...in Winds of Change, amid the detailed and scholarly analysis of cabinet papers (Hennessy has lived sufficiently long that almost all the classified documents he would need to write this history properly are now available to him), he also gives us personal reminiscences, of hearing about the Cuban missile crisis, of fighting through the snow in the Arctic winter of 1963 to get to school to continue his O-level studies and, best of all, of life in his Gloucestershire village in 1960: “Arthur Heaven, whose farm was right in the middle of the village, was sighted… driving down Crawley Hill to Uley with a pig in his passenger seat.”... This history is none the worse – quite the opposite – for being such a personal one; but it is the intense erudition underpinning Hennessy’s intimate reflections that makes it so utterly indispensable.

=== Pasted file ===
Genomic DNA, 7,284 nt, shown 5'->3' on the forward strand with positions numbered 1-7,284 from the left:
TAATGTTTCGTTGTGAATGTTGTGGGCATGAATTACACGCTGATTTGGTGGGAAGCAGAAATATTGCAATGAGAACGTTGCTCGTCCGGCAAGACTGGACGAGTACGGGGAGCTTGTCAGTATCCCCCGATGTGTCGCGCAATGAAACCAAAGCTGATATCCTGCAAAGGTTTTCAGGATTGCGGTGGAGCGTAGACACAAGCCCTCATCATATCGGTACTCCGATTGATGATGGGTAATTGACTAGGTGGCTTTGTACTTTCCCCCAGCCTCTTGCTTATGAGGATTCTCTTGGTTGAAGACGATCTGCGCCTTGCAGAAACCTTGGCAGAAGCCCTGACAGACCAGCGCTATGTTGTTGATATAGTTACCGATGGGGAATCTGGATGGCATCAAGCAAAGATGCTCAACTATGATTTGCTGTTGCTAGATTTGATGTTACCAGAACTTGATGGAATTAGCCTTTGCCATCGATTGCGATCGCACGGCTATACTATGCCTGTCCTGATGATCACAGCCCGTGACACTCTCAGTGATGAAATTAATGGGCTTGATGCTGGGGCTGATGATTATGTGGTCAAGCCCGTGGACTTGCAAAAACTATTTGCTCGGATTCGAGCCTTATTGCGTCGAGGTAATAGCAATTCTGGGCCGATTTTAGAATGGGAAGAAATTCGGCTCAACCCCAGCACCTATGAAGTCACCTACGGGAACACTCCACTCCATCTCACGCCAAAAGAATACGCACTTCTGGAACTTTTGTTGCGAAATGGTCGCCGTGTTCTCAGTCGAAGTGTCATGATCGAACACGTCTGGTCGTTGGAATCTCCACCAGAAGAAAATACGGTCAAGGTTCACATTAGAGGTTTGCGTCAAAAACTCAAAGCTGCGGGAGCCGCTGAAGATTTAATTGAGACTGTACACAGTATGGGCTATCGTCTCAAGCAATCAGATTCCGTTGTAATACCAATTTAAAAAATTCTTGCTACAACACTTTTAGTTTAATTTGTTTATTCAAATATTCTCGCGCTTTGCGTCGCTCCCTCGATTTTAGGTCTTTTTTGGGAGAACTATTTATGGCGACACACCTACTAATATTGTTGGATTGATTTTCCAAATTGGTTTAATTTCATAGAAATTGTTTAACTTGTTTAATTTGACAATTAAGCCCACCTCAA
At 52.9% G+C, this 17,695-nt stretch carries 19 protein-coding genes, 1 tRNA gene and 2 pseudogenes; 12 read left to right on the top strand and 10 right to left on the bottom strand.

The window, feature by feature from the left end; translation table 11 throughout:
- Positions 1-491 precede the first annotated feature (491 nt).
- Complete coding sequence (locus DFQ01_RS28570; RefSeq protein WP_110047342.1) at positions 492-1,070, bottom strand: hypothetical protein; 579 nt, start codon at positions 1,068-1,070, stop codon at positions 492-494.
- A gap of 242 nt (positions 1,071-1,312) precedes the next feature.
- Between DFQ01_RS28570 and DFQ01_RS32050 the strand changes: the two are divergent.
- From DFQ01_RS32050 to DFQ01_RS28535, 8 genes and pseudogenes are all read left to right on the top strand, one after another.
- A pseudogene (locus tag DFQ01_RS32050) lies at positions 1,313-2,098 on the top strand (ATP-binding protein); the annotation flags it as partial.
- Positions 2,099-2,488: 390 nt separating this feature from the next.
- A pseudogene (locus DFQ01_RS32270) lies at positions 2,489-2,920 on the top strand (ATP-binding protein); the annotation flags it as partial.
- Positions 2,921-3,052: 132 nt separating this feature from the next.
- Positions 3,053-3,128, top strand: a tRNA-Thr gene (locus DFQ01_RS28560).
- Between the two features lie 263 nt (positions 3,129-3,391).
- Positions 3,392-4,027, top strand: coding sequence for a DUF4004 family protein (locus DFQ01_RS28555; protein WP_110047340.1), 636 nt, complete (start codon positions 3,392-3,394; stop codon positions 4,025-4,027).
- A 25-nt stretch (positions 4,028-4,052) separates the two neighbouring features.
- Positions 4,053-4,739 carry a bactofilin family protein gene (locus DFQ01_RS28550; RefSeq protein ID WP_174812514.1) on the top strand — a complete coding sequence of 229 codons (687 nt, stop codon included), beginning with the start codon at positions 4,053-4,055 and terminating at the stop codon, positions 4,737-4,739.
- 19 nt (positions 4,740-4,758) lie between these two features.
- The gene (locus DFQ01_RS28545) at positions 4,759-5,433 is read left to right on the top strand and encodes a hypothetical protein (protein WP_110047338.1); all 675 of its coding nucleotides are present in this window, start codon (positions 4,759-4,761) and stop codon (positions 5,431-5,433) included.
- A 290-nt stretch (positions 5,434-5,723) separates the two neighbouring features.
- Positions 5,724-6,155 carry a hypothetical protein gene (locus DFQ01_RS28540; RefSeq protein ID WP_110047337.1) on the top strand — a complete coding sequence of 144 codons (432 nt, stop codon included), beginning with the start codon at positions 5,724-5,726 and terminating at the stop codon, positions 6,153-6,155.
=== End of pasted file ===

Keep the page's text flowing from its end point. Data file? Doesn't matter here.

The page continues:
This book might have functioned better as a straightforward biography of Harold Macmillan. Hennessy’s characterisation of the man as avuncular, bewhiskered old bibliophile is superb. As the construction of the Berlin Wall began, he was tucked up in bed in his country pile after finishing Trollope’s Barsetshire series; during the Cuban missile crisis frail old “Supermac” was plagued by explosive bouts of diarrhoea. A survivor of the Somme, he grudgingly respected the “Napoleonic” Charles de Gaulle but genuinely hated the Germans, the large piece of Krupp steel still painfully embedded in his thigh acting as a constant reminder of the fact.